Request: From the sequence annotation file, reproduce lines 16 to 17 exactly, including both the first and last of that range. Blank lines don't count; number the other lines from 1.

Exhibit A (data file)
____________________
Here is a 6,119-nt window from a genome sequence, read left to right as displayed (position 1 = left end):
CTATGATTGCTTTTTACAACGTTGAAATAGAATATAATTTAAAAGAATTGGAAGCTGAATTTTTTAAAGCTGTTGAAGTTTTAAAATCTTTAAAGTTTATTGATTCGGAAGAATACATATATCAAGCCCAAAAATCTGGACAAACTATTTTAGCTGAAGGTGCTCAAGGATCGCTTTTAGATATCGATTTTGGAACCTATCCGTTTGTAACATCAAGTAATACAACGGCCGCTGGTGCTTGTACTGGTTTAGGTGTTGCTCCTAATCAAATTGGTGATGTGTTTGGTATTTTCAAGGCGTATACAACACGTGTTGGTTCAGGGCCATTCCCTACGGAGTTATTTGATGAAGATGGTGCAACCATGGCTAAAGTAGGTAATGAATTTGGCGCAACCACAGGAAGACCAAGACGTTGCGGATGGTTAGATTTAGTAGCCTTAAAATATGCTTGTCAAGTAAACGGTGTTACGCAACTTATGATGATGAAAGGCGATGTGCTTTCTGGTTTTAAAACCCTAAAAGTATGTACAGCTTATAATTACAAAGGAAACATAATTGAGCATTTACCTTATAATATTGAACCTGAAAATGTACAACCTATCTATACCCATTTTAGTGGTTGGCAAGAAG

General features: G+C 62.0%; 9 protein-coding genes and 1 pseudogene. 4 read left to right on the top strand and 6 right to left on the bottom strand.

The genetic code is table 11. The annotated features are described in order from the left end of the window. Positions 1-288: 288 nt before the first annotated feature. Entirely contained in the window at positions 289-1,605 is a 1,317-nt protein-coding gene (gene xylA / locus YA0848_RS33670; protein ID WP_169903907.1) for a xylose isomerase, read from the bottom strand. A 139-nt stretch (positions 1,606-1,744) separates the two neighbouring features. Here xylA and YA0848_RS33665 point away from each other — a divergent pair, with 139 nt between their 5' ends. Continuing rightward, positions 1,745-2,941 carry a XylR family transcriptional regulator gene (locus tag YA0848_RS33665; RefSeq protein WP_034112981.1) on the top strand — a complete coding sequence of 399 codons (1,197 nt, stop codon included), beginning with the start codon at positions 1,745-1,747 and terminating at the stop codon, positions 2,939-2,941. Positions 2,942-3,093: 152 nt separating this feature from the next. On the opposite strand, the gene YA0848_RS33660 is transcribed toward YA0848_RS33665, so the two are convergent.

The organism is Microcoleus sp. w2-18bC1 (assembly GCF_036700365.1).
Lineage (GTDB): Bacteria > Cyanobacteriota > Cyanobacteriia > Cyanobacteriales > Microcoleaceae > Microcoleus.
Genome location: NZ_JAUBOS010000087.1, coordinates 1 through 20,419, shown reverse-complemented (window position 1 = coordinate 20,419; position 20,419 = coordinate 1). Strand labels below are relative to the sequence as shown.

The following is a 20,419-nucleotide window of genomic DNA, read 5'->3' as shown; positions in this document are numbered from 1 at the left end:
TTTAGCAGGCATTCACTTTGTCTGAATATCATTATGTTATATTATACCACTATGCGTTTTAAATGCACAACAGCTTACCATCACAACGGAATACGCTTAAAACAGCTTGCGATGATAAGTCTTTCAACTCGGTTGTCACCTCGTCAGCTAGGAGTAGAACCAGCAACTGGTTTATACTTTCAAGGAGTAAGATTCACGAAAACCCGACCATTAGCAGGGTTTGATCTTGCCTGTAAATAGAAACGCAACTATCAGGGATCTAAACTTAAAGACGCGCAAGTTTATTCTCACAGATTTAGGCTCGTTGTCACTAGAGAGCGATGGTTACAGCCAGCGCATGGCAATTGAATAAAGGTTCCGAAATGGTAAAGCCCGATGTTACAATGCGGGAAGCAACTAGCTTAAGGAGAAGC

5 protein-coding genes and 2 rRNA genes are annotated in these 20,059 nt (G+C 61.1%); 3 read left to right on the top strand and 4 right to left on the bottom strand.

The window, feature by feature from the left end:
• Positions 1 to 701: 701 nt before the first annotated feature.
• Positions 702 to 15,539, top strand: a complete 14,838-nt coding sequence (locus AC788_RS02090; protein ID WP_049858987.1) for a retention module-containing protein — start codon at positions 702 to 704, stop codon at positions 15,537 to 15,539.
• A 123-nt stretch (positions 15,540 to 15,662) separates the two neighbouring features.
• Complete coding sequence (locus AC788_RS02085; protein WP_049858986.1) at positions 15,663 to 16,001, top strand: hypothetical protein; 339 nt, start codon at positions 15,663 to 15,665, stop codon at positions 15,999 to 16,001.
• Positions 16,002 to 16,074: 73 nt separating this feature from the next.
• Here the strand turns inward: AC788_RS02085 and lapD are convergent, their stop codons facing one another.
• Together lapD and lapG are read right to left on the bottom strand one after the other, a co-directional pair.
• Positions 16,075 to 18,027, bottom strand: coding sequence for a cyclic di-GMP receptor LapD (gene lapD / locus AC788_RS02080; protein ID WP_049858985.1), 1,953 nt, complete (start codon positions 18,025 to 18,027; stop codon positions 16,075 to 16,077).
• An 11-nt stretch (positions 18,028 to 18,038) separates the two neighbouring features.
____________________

• Positions 16,002 to 16,074: 73 nt separating this feature from the next.
• Here the strand turns inward: AC788_RS02085 and lapD are convergent, their stop codons facing one another.